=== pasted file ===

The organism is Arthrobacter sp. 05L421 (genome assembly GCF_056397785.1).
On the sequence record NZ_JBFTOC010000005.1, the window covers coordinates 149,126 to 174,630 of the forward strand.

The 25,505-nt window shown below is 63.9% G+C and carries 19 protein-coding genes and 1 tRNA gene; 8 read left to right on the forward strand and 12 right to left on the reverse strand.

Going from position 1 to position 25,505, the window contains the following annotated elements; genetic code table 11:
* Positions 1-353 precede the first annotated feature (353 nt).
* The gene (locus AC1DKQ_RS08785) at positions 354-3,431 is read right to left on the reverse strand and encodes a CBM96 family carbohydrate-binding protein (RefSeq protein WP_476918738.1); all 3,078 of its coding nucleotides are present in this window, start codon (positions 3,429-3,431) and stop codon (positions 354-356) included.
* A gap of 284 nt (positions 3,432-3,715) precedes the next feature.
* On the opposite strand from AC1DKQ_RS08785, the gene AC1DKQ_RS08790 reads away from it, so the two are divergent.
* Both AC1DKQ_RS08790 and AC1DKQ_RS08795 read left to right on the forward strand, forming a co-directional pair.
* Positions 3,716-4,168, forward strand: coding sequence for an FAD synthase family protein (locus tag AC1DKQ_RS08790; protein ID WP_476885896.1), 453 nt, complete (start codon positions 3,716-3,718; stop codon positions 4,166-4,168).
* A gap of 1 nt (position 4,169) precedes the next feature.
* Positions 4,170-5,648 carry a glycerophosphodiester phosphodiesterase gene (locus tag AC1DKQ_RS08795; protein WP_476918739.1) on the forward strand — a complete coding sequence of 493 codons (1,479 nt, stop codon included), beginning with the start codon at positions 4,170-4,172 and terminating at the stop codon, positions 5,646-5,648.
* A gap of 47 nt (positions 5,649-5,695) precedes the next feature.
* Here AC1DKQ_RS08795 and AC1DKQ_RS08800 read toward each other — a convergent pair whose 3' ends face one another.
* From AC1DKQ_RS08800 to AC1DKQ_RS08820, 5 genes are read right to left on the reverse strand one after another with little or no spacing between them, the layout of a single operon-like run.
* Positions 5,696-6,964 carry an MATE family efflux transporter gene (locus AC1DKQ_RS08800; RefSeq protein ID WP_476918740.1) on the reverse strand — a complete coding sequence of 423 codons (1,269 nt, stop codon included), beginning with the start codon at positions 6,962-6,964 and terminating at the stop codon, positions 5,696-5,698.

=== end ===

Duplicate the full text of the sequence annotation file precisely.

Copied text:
The organism is Arthrobacter sp. 05L421 (genome assembly GCF_056397785.1).
On the sequence record NZ_JBFTOC010000005.1, the window covers coordinates 149,126 to 174,630 of the forward strand.

The 25,505-nt window shown below is 63.9% G+C and carries 19 protein-coding genes and 1 tRNA gene; 8 read left to right on the forward strand and 12 right to left on the reverse strand.

Going from position 1 to position 25,505, the window contains the following annotated elements; genetic code table 11:
* Positions 1-353 precede the first annotated feature (353 nt).
* The gene (locus AC1DKQ_RS08785) at positions 354-3,431 is read right to left on the reverse strand and encodes a CBM96 family carbohydrate-binding protein (RefSeq protein WP_476918738.1); all 3,078 of its coding nucleotides are present in this window, start codon (positions 3,429-3,431) and stop codon (positions 354-356) included.
* A gap of 284 nt (positions 3,432-3,715) precedes the next feature.
* On the opposite strand from AC1DKQ_RS08785, the gene AC1DKQ_RS08790 reads away from it, so the two are divergent.
* Both AC1DKQ_RS08790 and AC1DKQ_RS08795 read left to right on the forward strand, forming a co-directional pair.
* Positions 3,716-4,168, forward strand: coding sequence for an FAD synthase family protein (locus tag AC1DKQ_RS08790; protein ID WP_476885896.1), 453 nt, complete (start codon positions 3,716-3,718; stop codon positions 4,166-4,168).
* A gap of 1 nt (position 4,169) precedes the next feature.
* Positions 4,170-5,648 carry a glycerophosphodiester phosphodiesterase gene (locus tag AC1DKQ_RS08795; protein WP_476918739.1) on the forward strand — a complete coding sequence of 493 codons (1,479 nt, stop codon included), beginning with the start codon at positions 4,170-4,172 and terminating at the stop codon, positions 5,646-5,648.
* A gap of 47 nt (positions 5,649-5,695) precedes the next feature.
* Here AC1DKQ_RS08795 and AC1DKQ_RS08800 read toward each other — a convergent pair whose 3' ends face one another.
* From AC1DKQ_RS08800 to AC1DKQ_RS08820, 5 genes are read right to left on the reverse strand one after another with little or no spacing between them, the layout of a single operon-like run.
* Positions 5,696-6,964 carry an MATE family efflux transporter gene (locus AC1DKQ_RS08800; RefSeq protein ID WP_476918740.1) on the reverse strand — a complete coding sequence of 423 codons (1,269 nt, stop codon included), beginning with the start codon at positions 6,962-6,964 and terminating at the stop codon, positions 5,696-5,698.